Home Depot is still feeling the effects of the fallout from its 2014 data breach. As a reminder, the breach affected more than 50 million cardholders who used payment cards on its self-checkout terminals in U.S. and Canadian stores between April and September 2014. The cyber thief posed as a vendor, using the vendor's username and password to access both payment card data and customer email addresses.
In one of the first scientific studies analyzing the international market for stolen data, Michigan State University criminologist Thomas Holt found that a batch of 50 stolen credit or debit cards can make a seller between $250,000 and $1 million on average. While those earnings certainly aren't small potatoes, they pale in comparison to what buyers can net from the illegal data itself: From that same batch of 50 cards, a buyer can swindle card companies and cardholders out of approximately $2 million if only 25 percent of the cards work — and nearly $8 million if all cards work.
According to a biannual analysis released by Experian, e-commerce fraud is on the rise. The company attributed the 30 percent increase in attacks to the United States' transition to more secure EMV chip cards late 2015. Even though at first glance that may seem counterintuitive, their hypothesis makes perfect sense. Here's why.
As recently as 2009, prepaid debit cards were widely considered an undesirable fee-ridden option primarily used by the underbanked. Flash forward to present day, and they're making a surprising comeback. As of 2015, a full quarter of Americans reported having used a reloadable prepaid debit card. And according to a white paper published by TMG, that same year prepaid debit cards accounted for $23.8 billion of the total $341 billion in online sales.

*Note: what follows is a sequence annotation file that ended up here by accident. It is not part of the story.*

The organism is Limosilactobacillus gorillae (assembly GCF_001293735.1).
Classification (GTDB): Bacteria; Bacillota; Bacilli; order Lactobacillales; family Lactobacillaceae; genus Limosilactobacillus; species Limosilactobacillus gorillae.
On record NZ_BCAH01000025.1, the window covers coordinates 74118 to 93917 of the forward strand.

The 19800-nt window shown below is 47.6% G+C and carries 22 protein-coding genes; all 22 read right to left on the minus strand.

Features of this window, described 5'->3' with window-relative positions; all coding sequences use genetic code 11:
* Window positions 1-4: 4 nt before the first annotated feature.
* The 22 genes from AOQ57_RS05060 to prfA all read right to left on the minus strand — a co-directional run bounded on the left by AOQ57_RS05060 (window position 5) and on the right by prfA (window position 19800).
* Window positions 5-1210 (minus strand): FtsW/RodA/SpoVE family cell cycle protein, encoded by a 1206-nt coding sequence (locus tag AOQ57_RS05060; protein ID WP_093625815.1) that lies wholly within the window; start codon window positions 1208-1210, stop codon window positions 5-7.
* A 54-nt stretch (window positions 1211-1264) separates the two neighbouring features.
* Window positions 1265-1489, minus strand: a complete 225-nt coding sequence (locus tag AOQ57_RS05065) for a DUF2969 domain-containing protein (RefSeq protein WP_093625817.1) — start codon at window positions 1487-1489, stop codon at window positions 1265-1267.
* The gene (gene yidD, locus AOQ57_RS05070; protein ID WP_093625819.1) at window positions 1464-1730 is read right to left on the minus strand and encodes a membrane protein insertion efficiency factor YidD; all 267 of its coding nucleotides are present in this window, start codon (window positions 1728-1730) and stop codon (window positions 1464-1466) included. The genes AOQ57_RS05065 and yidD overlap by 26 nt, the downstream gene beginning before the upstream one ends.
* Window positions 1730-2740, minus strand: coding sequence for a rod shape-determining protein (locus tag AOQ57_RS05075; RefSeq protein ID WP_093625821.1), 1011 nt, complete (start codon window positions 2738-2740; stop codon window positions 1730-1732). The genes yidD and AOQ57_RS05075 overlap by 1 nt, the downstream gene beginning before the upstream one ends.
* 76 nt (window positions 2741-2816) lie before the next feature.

The U.S. Payments Forum announced in its 2017 Winter Market Snapshot that there has been steady progress in the U.S. migration to chip payments, with 9 out of 10 Americans commonly using chip cards at the approximately one-third of U.S. merchant locations enabled to accept chip payments. "Steady progress" is one way to look at it. Another way is that the deadline for POS terminals to become EMV compliant was October 1, 2015 — well over a year ago — and the findings tell us only one-third of merchant locations have made the switch so far.
So what's slowing them down and how can it be fixed? Let's take a look.
The future of the Consumer Financial Protection Bureau (CFPB) has been under the spotlight lately as Congress and lawmakers put plans in place to potentially close the consumer watchdog agency.
Let’s back up... while we're sure most banks and credit unions are familiar with the Consumer Financial Protection Bureau (CFPB), many others aren't - and they're not alone. In a survey by CreditCards.com, 81% of consumers polled did not know what it is, which is a problem considering that the CFPB’s sole purpose is to protect consumers.
Did you know that 64% – that’s right, a majority – of Americans have been directly affected by a data breach? Not surprisingly, those experiences have led a growing number of Americans to lose faith in the strength of the cybersecurity protocols major corporations and government agencies currently have in place. It has not, however, led many Americans to incorporate cybersecurity best practices into their own digital day-to-day.
In a recent post, we looked at who is primarily at fault when it comes to a data breach – customers or financial institutions? As we found out, the majority of respondents reported they think the responsibility of protecting and securing customer data lies with the companies – not themselves.
If consumers are blaming organizations for breaches, what are the repercussions for financial institutions? A new report by Carnegie Mellon looks at the correlation between the impact of a fraud incident and customer loyalty and what is at stake when it comes to a data breach.
The New Normal
You walk into a grocery store, pick up the few things you’re missing for tonight’s dinner and head to checkout. The cashier rings up your groceries and you reach for your wallet…will you take out a debit card, a credit card or cold, hard cash?
If you’re like a growing number of Americans, you probably find yourself reaching for that debit card more and more often.